My rating: 4 of 5 stars
Unlike Arlington National Cemetery, which has had many books written about it, Gettysburg National Cemetery — a.k.a. Soldiers’ National Cemetery — has very few, most of which are out of print. That’s a shame, since the whole system of American national cemeteries, including Arlington, owes its existence to this plot of ground in Pennsylvania.
This booklet, which I picked up at the gift shop at Gettysburg National Park, seems to be the most comprehensive information available on the subject. It opens with photographs of corpses strewn across the battlefield and subsequently laid in a temporary grave, then goes on to describe the movement to honor the fallen, which grew until it inspired President Lincoln to write the Gettysburg Address. I found this portion of the book worth the price. In fact, I would have liked even more detail.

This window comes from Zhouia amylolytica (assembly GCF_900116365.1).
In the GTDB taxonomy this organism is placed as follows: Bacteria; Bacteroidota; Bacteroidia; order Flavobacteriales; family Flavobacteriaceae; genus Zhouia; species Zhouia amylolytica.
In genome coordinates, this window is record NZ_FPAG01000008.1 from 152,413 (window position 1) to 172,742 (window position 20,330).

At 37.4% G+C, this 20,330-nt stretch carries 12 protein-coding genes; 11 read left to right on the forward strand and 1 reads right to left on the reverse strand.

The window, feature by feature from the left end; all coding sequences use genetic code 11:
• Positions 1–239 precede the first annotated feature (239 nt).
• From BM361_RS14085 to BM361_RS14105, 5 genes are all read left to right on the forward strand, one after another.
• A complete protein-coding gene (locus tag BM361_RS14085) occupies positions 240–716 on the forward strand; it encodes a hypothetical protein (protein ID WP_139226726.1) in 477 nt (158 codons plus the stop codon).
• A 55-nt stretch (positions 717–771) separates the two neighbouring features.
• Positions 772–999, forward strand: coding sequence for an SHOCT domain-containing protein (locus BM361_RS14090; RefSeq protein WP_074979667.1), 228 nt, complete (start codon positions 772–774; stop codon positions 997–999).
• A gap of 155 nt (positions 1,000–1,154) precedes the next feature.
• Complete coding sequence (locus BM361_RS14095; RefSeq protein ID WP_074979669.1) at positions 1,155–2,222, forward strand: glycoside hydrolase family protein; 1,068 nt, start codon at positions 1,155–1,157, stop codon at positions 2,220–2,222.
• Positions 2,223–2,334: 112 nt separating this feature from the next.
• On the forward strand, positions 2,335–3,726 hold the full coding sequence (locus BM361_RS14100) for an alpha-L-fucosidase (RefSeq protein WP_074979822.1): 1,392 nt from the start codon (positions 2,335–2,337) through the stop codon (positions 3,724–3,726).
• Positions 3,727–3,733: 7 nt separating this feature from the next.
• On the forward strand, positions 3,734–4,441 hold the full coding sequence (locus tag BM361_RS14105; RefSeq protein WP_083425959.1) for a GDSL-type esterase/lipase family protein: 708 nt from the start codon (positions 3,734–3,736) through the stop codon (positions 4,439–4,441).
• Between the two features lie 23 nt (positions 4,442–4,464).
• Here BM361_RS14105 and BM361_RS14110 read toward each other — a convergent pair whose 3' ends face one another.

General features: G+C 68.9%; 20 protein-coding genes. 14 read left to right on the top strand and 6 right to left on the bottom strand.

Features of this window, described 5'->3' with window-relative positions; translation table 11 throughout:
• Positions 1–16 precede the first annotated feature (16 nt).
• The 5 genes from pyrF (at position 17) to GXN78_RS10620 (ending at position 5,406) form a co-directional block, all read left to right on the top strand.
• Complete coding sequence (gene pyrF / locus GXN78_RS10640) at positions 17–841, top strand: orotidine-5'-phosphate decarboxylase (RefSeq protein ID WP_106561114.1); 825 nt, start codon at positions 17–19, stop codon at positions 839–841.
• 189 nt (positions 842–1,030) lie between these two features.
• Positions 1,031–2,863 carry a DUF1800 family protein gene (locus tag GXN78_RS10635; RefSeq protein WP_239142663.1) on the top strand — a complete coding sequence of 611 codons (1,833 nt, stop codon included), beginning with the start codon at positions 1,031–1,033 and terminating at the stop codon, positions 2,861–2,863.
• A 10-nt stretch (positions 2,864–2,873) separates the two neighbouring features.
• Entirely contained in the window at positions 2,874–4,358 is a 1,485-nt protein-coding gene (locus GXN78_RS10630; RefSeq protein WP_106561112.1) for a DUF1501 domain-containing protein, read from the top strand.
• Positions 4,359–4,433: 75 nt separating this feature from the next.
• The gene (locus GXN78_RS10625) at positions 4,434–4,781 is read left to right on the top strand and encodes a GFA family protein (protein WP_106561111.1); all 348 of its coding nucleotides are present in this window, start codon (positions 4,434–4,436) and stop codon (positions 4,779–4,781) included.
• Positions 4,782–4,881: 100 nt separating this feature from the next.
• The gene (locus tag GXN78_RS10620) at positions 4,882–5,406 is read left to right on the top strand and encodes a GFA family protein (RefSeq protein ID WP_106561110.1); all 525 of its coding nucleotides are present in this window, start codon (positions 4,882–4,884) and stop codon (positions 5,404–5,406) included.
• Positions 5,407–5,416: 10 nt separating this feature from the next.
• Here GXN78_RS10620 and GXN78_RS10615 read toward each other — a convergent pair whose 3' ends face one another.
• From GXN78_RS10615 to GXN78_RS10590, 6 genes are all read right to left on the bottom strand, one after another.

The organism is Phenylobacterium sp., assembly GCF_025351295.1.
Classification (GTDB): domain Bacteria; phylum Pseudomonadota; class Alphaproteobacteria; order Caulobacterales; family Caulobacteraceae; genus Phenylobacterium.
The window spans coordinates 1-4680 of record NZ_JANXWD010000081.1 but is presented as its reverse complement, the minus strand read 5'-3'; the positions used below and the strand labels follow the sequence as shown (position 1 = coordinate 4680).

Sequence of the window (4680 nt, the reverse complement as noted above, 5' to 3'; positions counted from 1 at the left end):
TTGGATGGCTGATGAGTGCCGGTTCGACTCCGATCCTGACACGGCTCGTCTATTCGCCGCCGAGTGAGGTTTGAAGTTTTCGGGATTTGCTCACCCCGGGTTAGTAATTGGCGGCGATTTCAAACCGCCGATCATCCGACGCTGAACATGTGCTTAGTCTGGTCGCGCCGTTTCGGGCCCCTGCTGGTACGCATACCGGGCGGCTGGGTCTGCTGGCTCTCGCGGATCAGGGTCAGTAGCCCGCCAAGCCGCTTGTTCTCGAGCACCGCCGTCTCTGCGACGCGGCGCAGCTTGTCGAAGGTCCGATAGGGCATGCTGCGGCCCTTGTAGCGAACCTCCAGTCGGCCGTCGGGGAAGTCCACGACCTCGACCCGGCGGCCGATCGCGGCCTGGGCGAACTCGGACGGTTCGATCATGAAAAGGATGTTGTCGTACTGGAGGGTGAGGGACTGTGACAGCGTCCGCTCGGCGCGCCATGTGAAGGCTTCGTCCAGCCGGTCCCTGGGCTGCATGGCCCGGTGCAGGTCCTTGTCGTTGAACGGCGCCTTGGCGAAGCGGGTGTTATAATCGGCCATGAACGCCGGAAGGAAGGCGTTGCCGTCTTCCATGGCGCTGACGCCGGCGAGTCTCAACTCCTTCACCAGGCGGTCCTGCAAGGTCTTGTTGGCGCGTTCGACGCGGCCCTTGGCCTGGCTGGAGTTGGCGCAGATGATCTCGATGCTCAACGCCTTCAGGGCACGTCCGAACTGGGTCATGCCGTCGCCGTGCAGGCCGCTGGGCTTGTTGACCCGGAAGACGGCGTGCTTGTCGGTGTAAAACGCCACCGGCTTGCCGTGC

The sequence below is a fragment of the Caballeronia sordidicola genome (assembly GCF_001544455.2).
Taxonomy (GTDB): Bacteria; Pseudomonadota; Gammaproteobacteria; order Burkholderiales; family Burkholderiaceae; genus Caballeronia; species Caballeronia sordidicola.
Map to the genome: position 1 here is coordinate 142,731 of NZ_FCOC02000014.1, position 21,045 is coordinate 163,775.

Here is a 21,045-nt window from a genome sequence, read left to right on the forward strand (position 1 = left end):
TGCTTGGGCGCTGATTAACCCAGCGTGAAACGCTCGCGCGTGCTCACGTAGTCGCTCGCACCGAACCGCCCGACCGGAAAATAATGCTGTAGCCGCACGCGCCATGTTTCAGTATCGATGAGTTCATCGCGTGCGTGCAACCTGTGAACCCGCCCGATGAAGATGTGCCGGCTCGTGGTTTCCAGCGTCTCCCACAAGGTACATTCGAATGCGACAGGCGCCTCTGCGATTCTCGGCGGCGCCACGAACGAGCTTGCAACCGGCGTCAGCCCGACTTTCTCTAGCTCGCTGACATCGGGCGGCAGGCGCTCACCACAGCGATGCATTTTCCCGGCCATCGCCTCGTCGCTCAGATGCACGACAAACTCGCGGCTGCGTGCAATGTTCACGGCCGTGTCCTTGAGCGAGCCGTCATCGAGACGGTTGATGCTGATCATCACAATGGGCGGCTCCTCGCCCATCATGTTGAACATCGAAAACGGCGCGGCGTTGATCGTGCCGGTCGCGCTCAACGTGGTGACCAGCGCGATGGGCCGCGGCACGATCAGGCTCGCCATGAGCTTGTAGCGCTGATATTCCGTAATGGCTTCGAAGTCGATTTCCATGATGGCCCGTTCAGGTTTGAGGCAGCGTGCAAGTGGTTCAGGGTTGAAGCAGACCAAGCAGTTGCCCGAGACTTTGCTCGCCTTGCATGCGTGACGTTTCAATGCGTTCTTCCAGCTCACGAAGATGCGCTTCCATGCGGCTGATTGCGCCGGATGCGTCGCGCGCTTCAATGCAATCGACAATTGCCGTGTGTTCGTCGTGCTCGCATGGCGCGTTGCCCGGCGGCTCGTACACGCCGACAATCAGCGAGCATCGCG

The book’s second half fulfills its title by providing biographies and some photographs of the men laid to rest at Soldiers’ National Cemetery. I was impressed by the research that went into uncovering these stories. I wonder if more could be added since this book was published in 1995.
Soldiers’ National Cemetery was a crucial development in the way the dead are treated in this country. If you have any interest in the matter, track down this book.
You can order your own copy from Amazon: Lincoln and the human interest stories of the Gettysburg National Cemetery